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Pens Reflect on the Passing of Beliveau

by Sam Kasan / Pittsburgh Penguins

Mario Lemieux on Jean Beliveau: "Beyond being one of the greatest players in NHL history, Jean Beliveau was class personified." (1 of 3)

— Pittsburgh Penguins (@penguins) December 3, 2014



The hockey world suffered another loss on Tuesday night.

Legendary Montreal Canadien Jean Beliveau passed away at the age of 83.

Beliveau played 18 seasons with the Canadiens from 1953-71, scoring 507 goals, 712 assists and 1,219 points in 1,125 games. The 14-time NHL All-Star won the league MVP twice, scoring title once and was the playoff MVP in 1965.

“Beyond being one of the greatest players in NHL history, Jean Beliveau was class personified,” Penguins owner and Hall of Famer Mario Lemieux said on the team’s official Twitter account. “He was a hero to generations of his fellow French Canadians and hockey fans everywhere. Our sport has lost a great ambassador. He will be missed.”

Lemieux and others in the Penguins organization were talking about Beliveau this morning. Head coach Mike Johnston was in on that conversation.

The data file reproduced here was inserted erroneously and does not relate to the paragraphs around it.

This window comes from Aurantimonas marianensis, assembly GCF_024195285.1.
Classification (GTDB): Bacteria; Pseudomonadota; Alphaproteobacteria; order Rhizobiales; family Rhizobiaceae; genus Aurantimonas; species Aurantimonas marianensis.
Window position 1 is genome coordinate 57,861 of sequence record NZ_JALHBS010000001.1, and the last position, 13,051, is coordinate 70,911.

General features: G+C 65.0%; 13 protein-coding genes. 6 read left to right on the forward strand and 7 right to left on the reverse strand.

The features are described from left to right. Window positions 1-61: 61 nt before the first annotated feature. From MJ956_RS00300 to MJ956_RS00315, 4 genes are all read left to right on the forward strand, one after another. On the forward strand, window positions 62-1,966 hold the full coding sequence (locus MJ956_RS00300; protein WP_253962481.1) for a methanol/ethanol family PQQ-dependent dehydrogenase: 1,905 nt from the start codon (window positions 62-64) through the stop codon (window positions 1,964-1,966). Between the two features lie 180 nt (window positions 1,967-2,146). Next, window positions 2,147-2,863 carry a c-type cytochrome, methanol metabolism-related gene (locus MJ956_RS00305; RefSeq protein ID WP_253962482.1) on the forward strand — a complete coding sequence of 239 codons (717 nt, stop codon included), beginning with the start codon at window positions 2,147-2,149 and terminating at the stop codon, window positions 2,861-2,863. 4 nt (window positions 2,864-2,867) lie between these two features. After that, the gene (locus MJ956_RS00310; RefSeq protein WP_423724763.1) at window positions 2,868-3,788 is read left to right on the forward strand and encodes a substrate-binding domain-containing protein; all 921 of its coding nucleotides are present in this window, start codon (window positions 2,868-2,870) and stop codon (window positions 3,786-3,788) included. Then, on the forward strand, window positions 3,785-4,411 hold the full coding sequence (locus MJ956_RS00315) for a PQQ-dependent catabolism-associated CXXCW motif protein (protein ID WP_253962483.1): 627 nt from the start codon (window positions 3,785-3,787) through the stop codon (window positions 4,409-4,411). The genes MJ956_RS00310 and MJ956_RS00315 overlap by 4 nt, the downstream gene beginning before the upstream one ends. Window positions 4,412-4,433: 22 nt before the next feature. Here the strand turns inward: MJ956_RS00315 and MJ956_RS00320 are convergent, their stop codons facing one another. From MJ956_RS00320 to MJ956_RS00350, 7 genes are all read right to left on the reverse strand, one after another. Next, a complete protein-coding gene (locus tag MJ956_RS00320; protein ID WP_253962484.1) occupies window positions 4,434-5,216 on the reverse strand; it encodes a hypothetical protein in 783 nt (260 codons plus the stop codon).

“It was interesting, Mario was in there and we were talking about some of the famous Canadiens and watching some of the clips they had on of Jean,” Johnston said. “Two things that stand out for me, and I was really young, but I remember him being — as everybody does — a classy guy. He just had that presence. (He was) a tall guy; off the ice, he just looked all class. And then when he played on the ice, he played the same way. He played with a lot of skill, a lot of ability. He seemed to be able to weave his way through traffic up and down the ice all the time, just the way he handled the puck.”

Beliveau, a Trois-Rivieres, Quebec native, won 10 Stanley Cups as a player and seven as an executive, all with Montreal. Any Habs fan, and particularly those of French Canadian decent, knows of the legend of Beliveau.

“Being French-Canadian, he played for Montreal, he was such a good player with so much talent,” said Sorel, Quebec native Marc-Andre Fleury. “I never really saw him play because he was before my time, a little bit, but just the legend that he grew and what I’ve heard from him, it’s amazing.”

Penguins captain Sidney Crosby is a student of the game. He knows the history and traditions of the sport of hockey. Crosby had the good fortune to meet Beliveau before his passing.

“Just a great person, an amazing role model,” Crosby said. “The word ‘class’ comes to mind when you think about him. It’s sad to see. It’s been tough for the hockey world lately, losing so many great people. But it was a great opportunity, I’m glad I had the opportunity to meet him.”

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